Media execs discuss investment strategies, importance of strong newsrooms
The importance of a strong newsroom and of newspapers publishing engaging, relevant, local news was emphasized again and again by media executives on the "Investing in Newspapers" panel at the recent Key Executives Mega-Conference.
The panel was moderated by Penelope Muse Abernathy, Knight Chair, Digital Media Economics, School of Media and Journalism at the University of North Carolina, Chapel Hill.
- Mark Adams, CEO, Adams Publishing Group
- Mark Aldam, executive vice president and COO, Hearst
- Jeremy Halbreich, chairman and CEO, AIM Media Management
- Jim Moroney, chairman, president and CEO, A.H. Belo Corporation, and publisher and CEO, The Dallas Morning News
Over the last 13 years, the newspaper industry has lost more than 1,400 newspapers in the U.S. to closures, mergers and the downsizing of smaller free-standing newspapers that have become editions of larger regional ones, Abernathy said.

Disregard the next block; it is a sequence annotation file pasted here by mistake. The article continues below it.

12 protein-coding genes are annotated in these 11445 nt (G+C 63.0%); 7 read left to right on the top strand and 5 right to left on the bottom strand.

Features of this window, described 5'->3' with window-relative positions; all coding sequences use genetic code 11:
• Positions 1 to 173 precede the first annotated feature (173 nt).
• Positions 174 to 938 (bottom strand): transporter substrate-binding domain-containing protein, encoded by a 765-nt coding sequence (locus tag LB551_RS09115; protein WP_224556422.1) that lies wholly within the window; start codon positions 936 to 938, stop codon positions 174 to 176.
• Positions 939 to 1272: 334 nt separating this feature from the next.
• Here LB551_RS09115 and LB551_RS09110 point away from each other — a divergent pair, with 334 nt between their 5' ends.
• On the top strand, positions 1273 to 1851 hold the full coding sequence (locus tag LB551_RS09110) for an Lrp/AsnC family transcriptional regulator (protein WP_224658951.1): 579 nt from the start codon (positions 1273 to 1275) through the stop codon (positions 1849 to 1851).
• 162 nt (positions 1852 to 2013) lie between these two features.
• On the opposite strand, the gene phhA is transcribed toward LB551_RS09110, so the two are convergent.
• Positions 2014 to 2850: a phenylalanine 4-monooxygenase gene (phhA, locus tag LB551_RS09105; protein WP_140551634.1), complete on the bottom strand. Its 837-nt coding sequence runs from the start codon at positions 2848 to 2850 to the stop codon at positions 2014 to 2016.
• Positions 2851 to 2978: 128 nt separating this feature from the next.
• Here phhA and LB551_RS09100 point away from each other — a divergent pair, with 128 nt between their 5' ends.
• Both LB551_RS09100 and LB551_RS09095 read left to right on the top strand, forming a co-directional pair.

"The decline in circulation has been even more dramatic," she said. "It's been halved. Total print circulation – that includes all weeklies and dailies – has declined from 117 million to 67 million, the biggest drop coming in dailies."
She said, "The average print circulation of a daily newspaper in 2018 is 20,000. Since 2004, more than a third of all newspapers have changed hands and about half of them have changed hands two times or more."
When calculcated based on the number of newspapers (not on the circulation of those papers), she said the top 25 companies own a third of the nation's newspapers and control about 50 percent of print circulation. LEARN MORE